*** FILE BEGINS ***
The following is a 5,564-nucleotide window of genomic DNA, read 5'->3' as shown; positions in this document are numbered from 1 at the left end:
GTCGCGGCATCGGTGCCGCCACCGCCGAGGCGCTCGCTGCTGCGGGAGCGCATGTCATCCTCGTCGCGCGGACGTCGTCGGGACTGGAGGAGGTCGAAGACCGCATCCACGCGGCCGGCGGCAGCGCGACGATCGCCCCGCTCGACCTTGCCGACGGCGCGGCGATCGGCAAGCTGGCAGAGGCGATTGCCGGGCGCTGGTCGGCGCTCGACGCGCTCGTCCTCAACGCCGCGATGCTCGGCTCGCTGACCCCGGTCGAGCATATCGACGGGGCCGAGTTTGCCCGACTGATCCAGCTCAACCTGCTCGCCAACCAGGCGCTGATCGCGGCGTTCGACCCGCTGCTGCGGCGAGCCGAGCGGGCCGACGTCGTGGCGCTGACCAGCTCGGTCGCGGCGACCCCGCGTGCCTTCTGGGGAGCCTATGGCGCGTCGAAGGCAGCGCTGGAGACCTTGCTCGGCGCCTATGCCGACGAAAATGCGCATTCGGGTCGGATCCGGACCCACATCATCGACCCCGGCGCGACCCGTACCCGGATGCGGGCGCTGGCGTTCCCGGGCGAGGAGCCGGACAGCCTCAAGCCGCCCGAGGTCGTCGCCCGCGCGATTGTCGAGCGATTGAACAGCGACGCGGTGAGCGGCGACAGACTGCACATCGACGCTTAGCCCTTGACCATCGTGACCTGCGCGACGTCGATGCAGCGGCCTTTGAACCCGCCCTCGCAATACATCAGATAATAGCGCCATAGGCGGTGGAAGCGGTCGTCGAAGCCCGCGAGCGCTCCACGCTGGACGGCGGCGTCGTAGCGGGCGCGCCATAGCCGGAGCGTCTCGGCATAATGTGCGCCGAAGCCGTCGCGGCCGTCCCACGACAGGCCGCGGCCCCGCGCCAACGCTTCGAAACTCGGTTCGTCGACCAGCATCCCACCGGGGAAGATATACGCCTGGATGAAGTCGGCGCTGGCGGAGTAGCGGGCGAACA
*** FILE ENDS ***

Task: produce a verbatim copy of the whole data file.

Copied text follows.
The following is a 5,564-nucleotide window of genomic DNA, read 5'->3' as shown; positions in this document are numbered from 1 at the left end:
GTCGCGGCATCGGTGCCGCCACCGCCGAGGCGCTCGCTGCTGCGGGAGCGCATGTCATCCTCGTCGCGCGGACGTCGTCGGGACTGGAGGAGGTCGAAGACCGCATCCACGCGGCCGGCGGCAGCGCGACGATCGCCCCGCTCGACCTTGCCGACGGCGCGGCGATCGGCAAGCTGGCAGAGGCGATTGCCGGGCGCTGGTCGGCGCTCGACGCGCTCGTCCTCAACGCCGCGATGCTCGGCTCGCTGACCCCGGTCGAGCATATCGACGGGGCCGAGTTTGCCCGACTGATCCAGCTCAACCTGCTCGCCAACCAGGCGCTGATCGCGGCGTTCGACCCGCTGCTGCGGCGAGCCGAGCGGGCCGACGTCGTGGCGCTGACCAGCTCGGTCGCGGCGACCCCGCGTGCCTTCTGGGGAGCCTATGGCGCGTCGAAGGCAGCGCTGGAGACCTTGCTCGGCGCCTATGCCGACGAAAATGCGCATTCGGGTCGGATCCGGACCCACATCATCGACCCCGGCGCGACCCGTACCCGGATGCGGGCGCTGGCGTTCCCGGGCGAGGAGCCGGACAGCCTCAAGCCGCCCGAGGTCGTCGCCCGCGCGATTGTCGAGCGATTGAACAGCGACGCGGTGAGCGGCGACAGACTGCACATCGACGCTTAGCCCTTGACCATCGTGACCTGCGCGACGTCGATGCAGCGGCCTTTGAACCCGCCCTCGCAATACATCAGATAATAGCGCCATAGGCGGTGGAAGCGGTCGTCGAAGCCCGCGAGCGCTCCACGCTGGACGGCGGCGTCGTAGCGGGCGCGCCATAGCCGGAGCGTCTCGGCATAATGTGCGCCGAAGCCGTCGCGGCCGTCCCACGACAGGCCGCGGCCCCGCGCCAACGCTTCGAAACTCGGTTCGTCGACCAGCATCCCACCGGGGAAGATATACGCCTGGATGAAGTCGGCGCTGGCGGAGTAGCGGGCGAACA